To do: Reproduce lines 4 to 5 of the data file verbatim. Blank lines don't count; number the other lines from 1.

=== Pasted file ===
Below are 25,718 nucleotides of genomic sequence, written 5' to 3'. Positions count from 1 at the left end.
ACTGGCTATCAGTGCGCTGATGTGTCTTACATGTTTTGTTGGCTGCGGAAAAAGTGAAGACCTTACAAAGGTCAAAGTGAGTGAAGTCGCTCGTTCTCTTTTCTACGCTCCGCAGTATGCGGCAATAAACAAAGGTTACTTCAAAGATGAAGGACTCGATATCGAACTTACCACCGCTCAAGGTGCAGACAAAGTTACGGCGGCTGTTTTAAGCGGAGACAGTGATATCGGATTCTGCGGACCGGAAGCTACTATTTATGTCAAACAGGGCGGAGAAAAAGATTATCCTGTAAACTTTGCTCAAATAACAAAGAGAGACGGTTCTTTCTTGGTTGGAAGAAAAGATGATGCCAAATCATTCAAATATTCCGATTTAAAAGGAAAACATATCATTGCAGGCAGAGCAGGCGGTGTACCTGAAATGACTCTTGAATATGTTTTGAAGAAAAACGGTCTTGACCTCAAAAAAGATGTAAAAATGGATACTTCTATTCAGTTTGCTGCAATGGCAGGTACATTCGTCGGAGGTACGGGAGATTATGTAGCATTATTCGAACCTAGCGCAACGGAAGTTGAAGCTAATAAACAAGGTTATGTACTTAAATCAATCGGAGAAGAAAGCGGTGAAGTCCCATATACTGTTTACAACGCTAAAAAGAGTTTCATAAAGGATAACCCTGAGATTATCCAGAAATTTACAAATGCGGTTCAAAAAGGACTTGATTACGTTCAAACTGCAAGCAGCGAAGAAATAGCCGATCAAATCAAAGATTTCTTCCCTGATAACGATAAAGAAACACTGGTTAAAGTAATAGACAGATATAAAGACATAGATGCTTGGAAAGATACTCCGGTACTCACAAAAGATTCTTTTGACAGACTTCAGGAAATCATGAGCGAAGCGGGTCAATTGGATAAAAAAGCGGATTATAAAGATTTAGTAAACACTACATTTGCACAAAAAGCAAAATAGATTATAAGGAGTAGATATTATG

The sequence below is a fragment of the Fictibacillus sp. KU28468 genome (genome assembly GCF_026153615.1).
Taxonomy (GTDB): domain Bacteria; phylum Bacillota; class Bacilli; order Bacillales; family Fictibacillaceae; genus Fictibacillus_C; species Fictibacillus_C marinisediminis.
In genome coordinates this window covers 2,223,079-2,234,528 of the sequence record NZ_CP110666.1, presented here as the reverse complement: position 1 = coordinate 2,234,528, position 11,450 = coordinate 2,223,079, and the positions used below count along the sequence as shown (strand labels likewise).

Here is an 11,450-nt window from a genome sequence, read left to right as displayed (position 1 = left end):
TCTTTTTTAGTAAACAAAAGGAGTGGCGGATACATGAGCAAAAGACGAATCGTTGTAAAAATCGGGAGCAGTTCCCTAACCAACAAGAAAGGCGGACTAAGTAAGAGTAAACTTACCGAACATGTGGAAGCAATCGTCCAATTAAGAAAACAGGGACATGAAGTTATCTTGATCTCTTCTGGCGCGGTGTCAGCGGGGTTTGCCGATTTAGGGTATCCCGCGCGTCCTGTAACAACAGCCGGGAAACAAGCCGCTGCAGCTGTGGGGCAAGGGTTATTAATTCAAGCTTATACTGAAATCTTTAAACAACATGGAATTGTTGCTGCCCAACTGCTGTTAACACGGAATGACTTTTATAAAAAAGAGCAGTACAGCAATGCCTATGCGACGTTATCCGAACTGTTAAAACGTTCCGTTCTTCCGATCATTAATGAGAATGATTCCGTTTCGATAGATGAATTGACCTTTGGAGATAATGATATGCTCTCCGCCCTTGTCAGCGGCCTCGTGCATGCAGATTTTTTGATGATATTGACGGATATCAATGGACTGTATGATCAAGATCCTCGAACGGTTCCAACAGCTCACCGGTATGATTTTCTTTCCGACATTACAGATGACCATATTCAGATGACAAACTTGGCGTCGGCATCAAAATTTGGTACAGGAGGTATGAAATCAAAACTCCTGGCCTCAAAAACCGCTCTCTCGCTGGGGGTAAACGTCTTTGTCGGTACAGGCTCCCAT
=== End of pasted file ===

Taxonomy (GTDB): domain Bacteria; phylum Bacillota; class Bacilli; order Bacillales; family Fictibacillaceae; genus Fictibacillus_C; species Fictibacillus_C marinisediminis.
In genome coordinates this window covers 2,223,079-2,234,528 of the sequence record NZ_CP110666.1, presented here as the reverse complement: position 1 = coordinate 2,234,528, position 11,450 = coordinate 2,223,079, and the positions used below count along the sequence as shown (strand labels likewise).